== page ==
Mayor Rahm Emanuel’s proposed pension reform, which now awaits the governor’s signature or veto, is a step in the right direction. The mayor deserves credit for making two tough decisions: to reduce benefits (and costs) prospectively, and to start funding on an actuarial basis. And Illinois House Speaker Mike Madigan deserves credit for making it happen.
Could the reforms be stronger? Sure. They leave it possible for most employees to retire with full pensions as early as age 50 with 30 years of service. It would be better to switch prospectively to “defined contribution” plans and increase the retirement age. Also, the mayor will continue to “back end load” the city’s contributions — delaying full actuarial funding until 2021. And he’ll reportedly ask Springfield to defer the big increase in police and fire pension funding set to hit in 2015.
Another problem, as many have noted, is that the reforms apply only to the municipal employees and laborers, but not to the police and firemen or to the separate K-12 teachers fund. (The firemen’s deal announced April 10 deals with wages, not pensions.) The hope is that these municipal/laborers pension reforms might serve as models, or precedents, to help pressure the police, fire and school unions into going along with similar deals.
Several huge barriers remain:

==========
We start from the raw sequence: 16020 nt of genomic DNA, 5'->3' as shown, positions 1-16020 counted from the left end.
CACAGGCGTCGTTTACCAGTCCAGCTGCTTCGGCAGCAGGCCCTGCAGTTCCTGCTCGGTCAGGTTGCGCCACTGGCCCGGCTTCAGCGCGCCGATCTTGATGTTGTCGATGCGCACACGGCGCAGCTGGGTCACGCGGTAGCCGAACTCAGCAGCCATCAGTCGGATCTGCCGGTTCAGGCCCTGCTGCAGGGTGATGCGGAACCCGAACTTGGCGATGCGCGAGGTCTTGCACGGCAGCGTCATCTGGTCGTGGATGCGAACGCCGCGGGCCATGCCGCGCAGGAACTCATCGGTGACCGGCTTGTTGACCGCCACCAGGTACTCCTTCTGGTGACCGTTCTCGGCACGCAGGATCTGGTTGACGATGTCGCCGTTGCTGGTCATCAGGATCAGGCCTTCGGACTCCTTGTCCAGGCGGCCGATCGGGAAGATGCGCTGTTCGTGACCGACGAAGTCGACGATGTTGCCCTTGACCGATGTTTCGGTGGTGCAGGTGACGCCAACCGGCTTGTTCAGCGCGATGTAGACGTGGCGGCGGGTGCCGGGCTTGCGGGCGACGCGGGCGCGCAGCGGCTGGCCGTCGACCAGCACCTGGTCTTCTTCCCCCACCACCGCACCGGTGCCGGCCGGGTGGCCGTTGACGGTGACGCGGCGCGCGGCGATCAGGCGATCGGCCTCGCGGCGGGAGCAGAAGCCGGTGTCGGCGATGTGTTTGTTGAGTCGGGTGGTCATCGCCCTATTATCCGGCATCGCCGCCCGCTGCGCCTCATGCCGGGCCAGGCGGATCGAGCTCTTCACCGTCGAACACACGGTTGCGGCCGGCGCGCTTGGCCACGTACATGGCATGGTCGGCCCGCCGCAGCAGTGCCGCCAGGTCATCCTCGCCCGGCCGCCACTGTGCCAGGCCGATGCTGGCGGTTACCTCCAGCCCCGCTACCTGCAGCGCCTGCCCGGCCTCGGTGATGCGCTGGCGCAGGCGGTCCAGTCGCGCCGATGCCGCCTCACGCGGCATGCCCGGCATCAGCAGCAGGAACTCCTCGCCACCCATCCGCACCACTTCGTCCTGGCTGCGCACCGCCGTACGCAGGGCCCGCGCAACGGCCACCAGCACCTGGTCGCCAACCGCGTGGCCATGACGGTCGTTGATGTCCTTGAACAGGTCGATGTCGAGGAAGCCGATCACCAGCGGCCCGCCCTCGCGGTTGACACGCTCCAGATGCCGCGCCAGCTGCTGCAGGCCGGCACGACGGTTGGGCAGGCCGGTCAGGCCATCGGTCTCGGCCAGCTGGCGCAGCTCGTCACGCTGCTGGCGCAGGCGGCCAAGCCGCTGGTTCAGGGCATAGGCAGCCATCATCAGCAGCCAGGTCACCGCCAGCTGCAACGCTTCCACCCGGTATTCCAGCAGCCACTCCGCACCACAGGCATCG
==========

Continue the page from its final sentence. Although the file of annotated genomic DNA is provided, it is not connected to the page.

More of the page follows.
First, the funding of the municipal and laborers’ pensions would require property tax increases that, in five years, would reach $250 per year on a $250,000 home. How much more would a similar deal with police and fire cost such a homeowner? What about a deal with the teachers? One step at a time seems the right approach here, but the answers to these questions are certainly relevant in deciding whether this step-by-step approach has political legs.
Second, the police, fire and teachers unions may not go along with the deal — even with improved funding. The police and fire unions think they’ve already won the improved funding they need, starting next year. So the Legislature may be asked to ram such reforms through over their objections. Good luck. Then the reforms will have to survive in court.
Third, the Chicago aldermen will have to approve all these increased funding measures — i.e., either property tax increases or some other form of new or increased tax. As hard as this may be with respect to municipal and laborers, it will get progressively harder with police, fire and teachers.
Anyone who believed that pension reform could be accomplished without shared pain was living in a dream world. The “no free lunch” principle applies in full force, particularly when taxpayers have to pay for both the current year’s lunch and a decade or more of past lunches.
When Gov. Pat Quinn was asked how Chicago should fund its pensions, he reportedly said he favors focusing on income taxes rather than property taxes. Is that so, Pat? You favor authorizing Chicago to impose its own separate income tax to fund the pension settlement? Or you want to use proceeds from the state’s income tax to fund Chicago’s pensions?
The remaining question is: If Chicago can bring itself to do what Mayor Emanuel wants — not only as to these two funds but also police, fire, and teachers — will it be sustainable? Or will the increased funding requirements trigger tax increases that provoke a mass exodus?
Nobody knows, but we have to hope the mayor can pull it off.